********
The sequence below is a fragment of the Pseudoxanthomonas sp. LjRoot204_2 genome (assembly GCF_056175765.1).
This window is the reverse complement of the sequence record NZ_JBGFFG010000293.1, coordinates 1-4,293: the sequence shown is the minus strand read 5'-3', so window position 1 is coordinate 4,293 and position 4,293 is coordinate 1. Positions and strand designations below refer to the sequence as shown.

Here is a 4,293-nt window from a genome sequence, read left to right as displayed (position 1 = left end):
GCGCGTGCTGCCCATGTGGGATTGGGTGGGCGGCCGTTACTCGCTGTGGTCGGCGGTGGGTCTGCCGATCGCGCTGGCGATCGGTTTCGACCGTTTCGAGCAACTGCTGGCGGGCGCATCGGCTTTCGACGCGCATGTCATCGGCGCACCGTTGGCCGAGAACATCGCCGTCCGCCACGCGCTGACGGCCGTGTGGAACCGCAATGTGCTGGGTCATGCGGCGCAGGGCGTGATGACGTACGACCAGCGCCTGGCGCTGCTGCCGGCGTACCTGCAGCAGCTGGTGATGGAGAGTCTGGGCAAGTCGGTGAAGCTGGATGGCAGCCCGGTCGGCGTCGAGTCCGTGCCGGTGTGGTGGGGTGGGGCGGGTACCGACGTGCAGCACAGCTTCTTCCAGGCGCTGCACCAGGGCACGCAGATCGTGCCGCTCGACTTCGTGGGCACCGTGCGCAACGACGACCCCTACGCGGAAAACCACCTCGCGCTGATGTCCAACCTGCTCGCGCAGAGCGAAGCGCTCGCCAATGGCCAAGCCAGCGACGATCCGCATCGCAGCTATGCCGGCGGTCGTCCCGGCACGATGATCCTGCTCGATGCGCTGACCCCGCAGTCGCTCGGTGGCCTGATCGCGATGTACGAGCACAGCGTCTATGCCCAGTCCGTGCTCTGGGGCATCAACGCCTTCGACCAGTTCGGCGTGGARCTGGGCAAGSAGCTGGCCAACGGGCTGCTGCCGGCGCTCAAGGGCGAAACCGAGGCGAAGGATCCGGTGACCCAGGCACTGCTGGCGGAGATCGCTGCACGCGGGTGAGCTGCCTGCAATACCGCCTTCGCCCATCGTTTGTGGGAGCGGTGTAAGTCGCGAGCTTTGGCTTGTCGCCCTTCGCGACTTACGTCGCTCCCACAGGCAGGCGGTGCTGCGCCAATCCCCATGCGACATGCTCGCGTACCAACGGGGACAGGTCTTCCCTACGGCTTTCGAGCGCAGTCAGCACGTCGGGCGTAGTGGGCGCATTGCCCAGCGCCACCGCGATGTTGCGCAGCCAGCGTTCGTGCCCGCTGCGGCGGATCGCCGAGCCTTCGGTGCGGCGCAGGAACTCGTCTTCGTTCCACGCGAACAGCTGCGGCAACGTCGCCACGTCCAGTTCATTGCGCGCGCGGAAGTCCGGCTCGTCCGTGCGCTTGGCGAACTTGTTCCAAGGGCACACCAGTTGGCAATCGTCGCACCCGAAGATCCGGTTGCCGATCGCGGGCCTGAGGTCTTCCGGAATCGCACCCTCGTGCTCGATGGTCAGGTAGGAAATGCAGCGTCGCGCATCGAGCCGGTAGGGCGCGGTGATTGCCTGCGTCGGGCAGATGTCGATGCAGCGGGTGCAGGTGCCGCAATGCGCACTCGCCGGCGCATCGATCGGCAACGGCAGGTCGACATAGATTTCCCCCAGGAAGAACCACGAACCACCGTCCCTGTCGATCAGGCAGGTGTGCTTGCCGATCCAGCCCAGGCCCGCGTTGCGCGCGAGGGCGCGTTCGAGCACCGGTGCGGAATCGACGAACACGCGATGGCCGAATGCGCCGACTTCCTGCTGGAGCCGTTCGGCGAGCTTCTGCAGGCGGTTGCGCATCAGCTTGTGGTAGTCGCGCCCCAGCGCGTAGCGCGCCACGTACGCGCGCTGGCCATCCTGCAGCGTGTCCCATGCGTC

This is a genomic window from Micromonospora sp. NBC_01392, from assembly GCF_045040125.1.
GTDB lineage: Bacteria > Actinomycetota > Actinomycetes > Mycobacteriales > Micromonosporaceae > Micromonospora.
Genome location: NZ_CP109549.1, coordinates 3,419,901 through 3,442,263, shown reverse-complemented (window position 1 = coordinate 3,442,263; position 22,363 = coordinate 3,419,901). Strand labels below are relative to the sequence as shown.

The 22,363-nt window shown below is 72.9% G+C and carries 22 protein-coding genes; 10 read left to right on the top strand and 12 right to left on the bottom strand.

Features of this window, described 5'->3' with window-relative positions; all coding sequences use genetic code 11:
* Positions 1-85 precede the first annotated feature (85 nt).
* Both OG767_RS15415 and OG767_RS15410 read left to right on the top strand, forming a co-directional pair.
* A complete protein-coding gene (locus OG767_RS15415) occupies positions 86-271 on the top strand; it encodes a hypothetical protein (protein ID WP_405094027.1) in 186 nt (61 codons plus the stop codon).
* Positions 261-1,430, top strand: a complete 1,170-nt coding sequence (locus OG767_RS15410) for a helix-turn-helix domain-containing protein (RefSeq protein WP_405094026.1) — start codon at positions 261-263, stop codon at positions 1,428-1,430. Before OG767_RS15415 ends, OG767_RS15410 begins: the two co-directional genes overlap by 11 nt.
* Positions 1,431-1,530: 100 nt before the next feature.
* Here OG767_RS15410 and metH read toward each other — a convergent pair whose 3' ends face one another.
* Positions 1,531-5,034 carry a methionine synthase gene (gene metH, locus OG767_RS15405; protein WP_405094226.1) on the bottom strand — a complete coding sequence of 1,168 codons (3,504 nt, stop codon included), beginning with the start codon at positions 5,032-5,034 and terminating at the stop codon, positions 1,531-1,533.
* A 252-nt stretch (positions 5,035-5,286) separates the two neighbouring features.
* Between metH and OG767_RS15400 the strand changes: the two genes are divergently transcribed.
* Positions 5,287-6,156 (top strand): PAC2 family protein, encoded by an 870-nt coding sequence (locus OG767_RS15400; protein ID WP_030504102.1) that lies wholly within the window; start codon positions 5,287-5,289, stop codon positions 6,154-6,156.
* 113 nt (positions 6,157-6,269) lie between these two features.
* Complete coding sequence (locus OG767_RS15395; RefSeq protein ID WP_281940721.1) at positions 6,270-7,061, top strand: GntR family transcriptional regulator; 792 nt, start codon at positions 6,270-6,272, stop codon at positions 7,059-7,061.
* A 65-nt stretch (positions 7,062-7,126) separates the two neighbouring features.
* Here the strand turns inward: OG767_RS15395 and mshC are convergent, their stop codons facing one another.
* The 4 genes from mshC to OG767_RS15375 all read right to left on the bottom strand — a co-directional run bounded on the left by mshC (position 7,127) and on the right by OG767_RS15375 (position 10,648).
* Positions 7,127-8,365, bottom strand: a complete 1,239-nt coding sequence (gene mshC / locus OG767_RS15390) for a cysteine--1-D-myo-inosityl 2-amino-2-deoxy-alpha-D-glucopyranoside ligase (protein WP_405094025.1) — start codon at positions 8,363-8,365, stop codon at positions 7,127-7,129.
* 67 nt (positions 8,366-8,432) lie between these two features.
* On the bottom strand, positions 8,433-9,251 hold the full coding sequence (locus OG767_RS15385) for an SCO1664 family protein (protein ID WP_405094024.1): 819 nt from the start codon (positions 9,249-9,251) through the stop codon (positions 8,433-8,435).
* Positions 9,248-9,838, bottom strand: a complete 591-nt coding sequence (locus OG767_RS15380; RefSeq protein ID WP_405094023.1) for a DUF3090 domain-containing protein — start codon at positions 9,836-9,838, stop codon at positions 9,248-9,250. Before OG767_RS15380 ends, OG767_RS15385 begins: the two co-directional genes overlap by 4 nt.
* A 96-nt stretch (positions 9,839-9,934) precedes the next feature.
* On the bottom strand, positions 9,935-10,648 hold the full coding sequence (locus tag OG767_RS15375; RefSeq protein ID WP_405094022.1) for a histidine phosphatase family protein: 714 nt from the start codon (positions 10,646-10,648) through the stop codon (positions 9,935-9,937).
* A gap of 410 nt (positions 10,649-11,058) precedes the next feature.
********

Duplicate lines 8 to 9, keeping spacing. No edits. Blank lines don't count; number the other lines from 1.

The 22,363-nt window shown below is 72.9% G+C and carries 22 protein-coding genes; 10 read left to right on the top strand and 12 right to left on the bottom strand.

Features of this window, described 5'->3' with window-relative positions; all coding sequences use genetic code 11: